Two articles on the praxis of resistance to neoliberalism in Latin America.
THE WEAKEST LINK: Neoliberalism in Latin America
The continent that once served as laboratory for the Washington Consensus now represents the most substantial challenge to its prescriptions. A survey of left strategies, from Buenos Aires to Mexico City, and prospects for counter-hegemonic regional integration by Emir Sader in the New Left Review.
The new century is off to a surprising start in Latin America. The continent that had been a privileged territory for neoliberalism, where it was first applied—in Chile and Bolivia—rapidly turned into the leading arena not only for resistance but for construction of alternatives to neoliberalism. Two faces of the same coin: precisely by having been the laboratory for neoliberal experiments, Latin America is now having to deal with their consequences. The 1990s and the 2000s have been two radically opposite decades. During the 90s, the neoliberal model was imposed to varying degrees in virtually every country on the continent—with the exception of Cuba. Clinton, who did not even cross the Rio Grande to sign the first North American Free Trade Agreement (nafta), was forced not long after to approve a super-loan from Washington when the first crisis of the new model broke out in Mexico. The us went on to press for a hemisphere-wide Free Trade Area of the Americas (ftaa), presenting this as the natural outcome of the seamless extension of free-trade policies.
At an Americas summit meeting in Canada in 2000, Venezuela’s Hugo Chávez was the only leader to vote against Clinton’s proposal for an ftaa, while Cardoso, Menem, Fujimori and their colleagues fell meekly into line. On the occasion of his first Ibero-American Summit, Chávez reported, Castro passed him a piece of paper on which he had written: ‘At last I’m not the only devil around here.’ It was thus with some relief, too, that Chávez—himself elected president of Venezuela in 1998—attended the investiture of Lula in Brasilia and Néstor Kirchner in Buenos Aires in 2003, before moving on to that of Tabaré Vázquez in Montevideo in 2004, that of Evo Morales in La Paz in 2006, and in 2007 those of Daniel Ortega in Managua and Rafael Correa in Quito; followed in 2008 by Fernando Lugo in Asunción. Meanwhile the us free-trade proposal that had been almost unanimously approved in 2000 was dead and buried by 2004. Since that date, Chávez himself has been re-elected, as was Lula in 2006; in April of this year, Kirchner was succeeded by his wife, Cristina Fernández, and Lugo triumphed in Paraguay, putting an end to more than sixty years of rule by the Colorado Party.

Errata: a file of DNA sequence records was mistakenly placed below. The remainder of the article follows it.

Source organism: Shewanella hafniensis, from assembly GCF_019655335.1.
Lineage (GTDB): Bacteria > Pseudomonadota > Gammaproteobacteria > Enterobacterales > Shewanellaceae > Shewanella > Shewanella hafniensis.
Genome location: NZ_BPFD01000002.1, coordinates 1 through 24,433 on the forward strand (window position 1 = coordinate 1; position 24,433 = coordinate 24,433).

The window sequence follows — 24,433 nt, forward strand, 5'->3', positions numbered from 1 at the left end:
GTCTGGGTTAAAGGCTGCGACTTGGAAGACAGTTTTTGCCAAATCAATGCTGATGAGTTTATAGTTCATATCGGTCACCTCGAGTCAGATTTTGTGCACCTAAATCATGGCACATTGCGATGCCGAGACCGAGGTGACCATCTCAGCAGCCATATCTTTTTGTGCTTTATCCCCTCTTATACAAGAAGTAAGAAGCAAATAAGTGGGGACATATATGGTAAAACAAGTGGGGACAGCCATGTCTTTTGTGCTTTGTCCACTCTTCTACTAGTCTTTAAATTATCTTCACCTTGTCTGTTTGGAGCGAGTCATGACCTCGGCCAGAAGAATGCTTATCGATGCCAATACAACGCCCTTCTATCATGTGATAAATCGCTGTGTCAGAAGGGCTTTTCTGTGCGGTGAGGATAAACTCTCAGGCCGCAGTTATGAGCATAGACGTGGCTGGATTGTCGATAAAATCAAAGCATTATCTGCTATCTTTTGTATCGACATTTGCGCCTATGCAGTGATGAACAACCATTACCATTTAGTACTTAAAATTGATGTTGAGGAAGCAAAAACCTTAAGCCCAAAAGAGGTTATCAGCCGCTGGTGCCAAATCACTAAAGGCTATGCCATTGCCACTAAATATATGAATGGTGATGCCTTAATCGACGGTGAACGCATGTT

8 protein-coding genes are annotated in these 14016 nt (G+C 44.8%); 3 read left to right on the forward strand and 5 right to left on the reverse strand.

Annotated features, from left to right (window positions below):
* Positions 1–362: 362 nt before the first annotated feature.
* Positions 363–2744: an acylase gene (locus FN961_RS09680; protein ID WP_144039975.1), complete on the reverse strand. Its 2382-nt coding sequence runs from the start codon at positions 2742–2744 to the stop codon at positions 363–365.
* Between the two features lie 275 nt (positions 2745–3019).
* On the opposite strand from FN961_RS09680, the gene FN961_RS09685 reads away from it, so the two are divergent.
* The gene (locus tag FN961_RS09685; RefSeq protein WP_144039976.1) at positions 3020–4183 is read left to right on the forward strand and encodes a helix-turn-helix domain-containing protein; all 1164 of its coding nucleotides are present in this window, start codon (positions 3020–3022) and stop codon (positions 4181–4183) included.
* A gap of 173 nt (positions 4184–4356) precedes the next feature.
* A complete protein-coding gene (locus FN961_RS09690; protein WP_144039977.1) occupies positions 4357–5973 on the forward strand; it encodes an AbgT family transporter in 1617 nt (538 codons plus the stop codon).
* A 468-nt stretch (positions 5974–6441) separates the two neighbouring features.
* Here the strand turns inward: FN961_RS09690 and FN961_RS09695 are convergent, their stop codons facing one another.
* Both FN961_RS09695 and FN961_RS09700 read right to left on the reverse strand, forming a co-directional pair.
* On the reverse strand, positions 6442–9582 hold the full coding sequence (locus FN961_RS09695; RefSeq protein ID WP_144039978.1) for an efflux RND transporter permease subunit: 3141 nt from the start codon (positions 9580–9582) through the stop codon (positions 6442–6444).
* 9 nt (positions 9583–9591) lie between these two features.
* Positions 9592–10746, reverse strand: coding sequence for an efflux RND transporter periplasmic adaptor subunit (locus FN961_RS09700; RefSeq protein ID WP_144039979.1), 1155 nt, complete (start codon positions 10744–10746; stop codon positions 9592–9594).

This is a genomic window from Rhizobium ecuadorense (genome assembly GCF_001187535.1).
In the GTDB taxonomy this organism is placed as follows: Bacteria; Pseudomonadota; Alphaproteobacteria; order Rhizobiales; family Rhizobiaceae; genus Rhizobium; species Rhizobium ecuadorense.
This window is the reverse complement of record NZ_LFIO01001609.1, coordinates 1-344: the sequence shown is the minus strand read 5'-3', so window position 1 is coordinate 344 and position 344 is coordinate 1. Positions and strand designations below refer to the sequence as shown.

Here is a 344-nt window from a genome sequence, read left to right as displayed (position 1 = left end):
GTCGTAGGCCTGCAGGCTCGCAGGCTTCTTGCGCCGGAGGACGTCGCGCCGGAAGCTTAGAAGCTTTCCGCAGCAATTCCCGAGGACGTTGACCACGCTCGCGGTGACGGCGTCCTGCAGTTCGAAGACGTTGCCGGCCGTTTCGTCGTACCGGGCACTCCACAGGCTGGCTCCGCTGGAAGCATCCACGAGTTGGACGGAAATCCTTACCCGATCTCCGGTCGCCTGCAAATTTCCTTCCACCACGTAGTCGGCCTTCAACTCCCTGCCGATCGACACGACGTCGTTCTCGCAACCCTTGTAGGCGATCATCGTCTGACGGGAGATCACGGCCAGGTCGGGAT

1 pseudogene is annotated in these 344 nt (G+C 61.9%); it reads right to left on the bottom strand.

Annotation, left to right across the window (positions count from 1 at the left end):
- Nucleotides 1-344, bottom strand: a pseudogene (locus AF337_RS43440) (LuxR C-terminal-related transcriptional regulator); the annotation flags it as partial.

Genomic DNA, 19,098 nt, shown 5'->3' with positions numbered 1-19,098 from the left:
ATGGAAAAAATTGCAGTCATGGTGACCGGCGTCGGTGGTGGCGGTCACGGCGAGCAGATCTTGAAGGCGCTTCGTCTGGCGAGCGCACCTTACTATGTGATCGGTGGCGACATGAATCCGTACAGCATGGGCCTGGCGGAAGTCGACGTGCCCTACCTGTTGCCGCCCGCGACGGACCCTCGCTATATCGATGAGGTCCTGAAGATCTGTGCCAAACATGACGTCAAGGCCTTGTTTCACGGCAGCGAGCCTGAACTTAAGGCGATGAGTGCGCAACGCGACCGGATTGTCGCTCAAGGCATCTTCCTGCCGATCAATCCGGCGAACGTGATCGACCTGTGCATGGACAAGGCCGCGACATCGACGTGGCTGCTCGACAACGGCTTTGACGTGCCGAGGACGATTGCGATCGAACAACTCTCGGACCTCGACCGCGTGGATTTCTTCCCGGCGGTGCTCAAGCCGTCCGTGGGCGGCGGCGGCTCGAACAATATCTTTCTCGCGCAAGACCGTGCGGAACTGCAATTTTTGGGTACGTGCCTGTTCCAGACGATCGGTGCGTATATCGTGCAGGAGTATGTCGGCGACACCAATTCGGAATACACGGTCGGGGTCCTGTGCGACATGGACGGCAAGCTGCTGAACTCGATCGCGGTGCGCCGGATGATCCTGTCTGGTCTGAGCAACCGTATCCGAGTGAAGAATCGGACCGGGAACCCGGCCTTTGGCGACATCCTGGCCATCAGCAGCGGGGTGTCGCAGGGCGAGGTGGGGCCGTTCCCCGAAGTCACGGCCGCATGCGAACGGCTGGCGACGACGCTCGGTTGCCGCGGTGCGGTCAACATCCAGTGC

What is the meaning of this radical reversal, faster than any the continent has experienced before, to give the largest number of progressive governments, whether left or centre-left, that it has seen in its entire history?
To read the full article, click here.
TRANSFORMATIVE POSSIBILITIES IN LATIN AMERICA
William Robinson, in this article in the Socialist Register argues:
... the issue of political organizations that can mediate vertical links between political and civil society is so important. What type of political vehicle can interface between the popular forces on the one hand and state structures on the other? How can internally-democratic political instruments be developed to operate at the level of political society and dispute state power without diluting the autonomous mobilization of social movements? The potential for transformation will depend on the combination of independent pressure of mass social movements from below on the state and also on the representatives and allies of those movements taking over the state. To reiterate, this is why a permanent mobilization from below that forces the state to deepen its transformative project ‘at home’ and its counter-hegemonic transnational project ‘abroad’ is so crucial.
The full article can be read here.